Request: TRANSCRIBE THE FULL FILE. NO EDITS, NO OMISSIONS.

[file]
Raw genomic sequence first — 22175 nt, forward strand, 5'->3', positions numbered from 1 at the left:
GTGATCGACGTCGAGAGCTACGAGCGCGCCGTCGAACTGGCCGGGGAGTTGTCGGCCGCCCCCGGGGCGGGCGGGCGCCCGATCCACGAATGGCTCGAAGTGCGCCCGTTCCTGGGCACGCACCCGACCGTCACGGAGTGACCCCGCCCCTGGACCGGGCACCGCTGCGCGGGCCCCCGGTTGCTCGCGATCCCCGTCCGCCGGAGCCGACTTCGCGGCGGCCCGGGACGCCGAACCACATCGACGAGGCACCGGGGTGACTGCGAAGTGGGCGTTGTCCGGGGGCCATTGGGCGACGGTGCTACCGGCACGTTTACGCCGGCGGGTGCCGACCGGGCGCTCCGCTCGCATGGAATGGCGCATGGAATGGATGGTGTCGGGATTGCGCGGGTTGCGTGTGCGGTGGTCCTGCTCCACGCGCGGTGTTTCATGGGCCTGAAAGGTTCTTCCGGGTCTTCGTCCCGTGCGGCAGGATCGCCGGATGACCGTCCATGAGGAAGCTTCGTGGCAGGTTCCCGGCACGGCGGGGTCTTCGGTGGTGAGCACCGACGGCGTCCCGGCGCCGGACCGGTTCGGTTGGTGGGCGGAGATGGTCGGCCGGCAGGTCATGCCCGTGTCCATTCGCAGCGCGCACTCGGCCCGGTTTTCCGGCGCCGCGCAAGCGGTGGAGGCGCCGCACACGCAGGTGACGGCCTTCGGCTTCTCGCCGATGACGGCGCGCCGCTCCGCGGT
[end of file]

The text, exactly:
Raw genomic sequence first — 22175 nt, forward strand, 5'->3', positions numbered from 1 at the left:
GTGATCGACGTCGAGAGCTACGAGCGCGCCGTCGAACTGGCCGGGGAGTTGTCGGCCGCCCCCGGGGCGGGCGGGCGCCCGATCCACGAATGGCTCGAAGTGCGCCCGTTCCTGGGCACGCACCCGACCGTCACGGAGTGACCCCGCCCCTGGACCGGGCACCGCTGCGCGGGCCCCCGGTTGCTCGCGATCCCCGTCCGCCGGAGCCGACTTCGCGGCGGCCCGGGACGCCGAACCACATCGACGAGGCACCGGGGTGACTGCGAAGTGGGCGTTGTCCGGGGGCCATTGGGCGACGGTGCTACCGGCACGTTTACGCCGGCGGGTGCCGACCGGGCGCTCCGCTCGCATGGAATGGCGCATGGAATGGATGGTGTCGGGATTGCGCGGGTTGCGTGTGCGGTGGTCCTGCTCCACGCGCGGTGTTTCATGGGCCTGAAAGGTTCTTCCGGGTCTTCGTCCCGTGCGGCAGGATCGCCGGATGACCGTCCATGAGGAAGCTTCGTGGCAGGTTCCCGGCACGGCGGGGTCTTCGGTGGTGAGCACCGACGGCGTCCCGGCGCCGGACCGGTTCGGTTGGTGGGCGGAGATGGTCGGCCGGCAGGTCATGCCCGTGTCCATTCGCAGCGCGCACTCGGCCCGGTTTTCCGGCGCCGCGCAAGCGGTGGAGGCGCCGCACACGCAGGTGACGGCCTTCGGCTTCTCGCCGATGACGGCGCGCCGCTCCGCGGT